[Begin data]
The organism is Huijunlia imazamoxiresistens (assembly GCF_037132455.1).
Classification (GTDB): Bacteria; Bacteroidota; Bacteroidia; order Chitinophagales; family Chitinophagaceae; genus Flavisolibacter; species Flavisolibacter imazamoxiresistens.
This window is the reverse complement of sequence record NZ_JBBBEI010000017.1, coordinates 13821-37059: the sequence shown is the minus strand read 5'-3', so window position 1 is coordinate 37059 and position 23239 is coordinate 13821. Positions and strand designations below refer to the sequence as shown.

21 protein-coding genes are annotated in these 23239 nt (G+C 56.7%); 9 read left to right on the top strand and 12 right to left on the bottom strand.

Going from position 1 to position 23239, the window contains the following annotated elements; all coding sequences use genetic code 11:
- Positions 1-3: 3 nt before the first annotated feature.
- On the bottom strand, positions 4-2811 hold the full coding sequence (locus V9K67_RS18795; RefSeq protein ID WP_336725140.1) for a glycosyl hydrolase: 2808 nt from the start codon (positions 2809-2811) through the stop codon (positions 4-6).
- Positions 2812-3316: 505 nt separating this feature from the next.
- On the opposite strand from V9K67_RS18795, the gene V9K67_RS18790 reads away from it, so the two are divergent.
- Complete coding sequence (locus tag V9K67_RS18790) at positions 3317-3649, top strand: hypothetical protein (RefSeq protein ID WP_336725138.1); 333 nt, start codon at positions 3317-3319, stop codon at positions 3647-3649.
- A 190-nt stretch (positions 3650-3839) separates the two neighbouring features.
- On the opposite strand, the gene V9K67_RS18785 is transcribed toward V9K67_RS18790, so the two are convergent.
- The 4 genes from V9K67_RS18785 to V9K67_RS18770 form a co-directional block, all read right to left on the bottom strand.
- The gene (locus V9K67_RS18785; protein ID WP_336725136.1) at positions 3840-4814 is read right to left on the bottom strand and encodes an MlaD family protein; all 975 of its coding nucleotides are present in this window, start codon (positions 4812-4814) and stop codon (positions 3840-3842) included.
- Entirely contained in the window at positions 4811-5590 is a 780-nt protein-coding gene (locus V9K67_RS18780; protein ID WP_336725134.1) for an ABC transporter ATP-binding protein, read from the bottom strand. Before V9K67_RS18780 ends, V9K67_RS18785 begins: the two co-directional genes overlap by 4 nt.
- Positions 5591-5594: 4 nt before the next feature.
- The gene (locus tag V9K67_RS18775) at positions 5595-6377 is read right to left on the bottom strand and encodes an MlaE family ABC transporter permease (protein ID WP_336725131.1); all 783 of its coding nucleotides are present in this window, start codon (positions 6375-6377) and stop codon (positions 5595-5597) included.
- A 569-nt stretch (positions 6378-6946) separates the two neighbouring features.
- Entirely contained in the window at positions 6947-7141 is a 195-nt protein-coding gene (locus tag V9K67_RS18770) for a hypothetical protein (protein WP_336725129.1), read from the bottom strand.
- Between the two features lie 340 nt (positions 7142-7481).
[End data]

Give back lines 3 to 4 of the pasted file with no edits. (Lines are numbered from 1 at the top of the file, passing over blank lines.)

This window is the reverse complement of sequence record NZ_JBBBEI010000017.1, coordinates 13821-37059: the sequence shown is the minus strand read 5'-3', so window position 1 is coordinate 37059 and position 23239 is coordinate 13821. Positions and strand designations below refer to the sequence as shown.

21 protein-coding genes are annotated in these 23239 nt (G+C 56.7%); 9 read left to right on the top strand and 12 right to left on the bottom strand.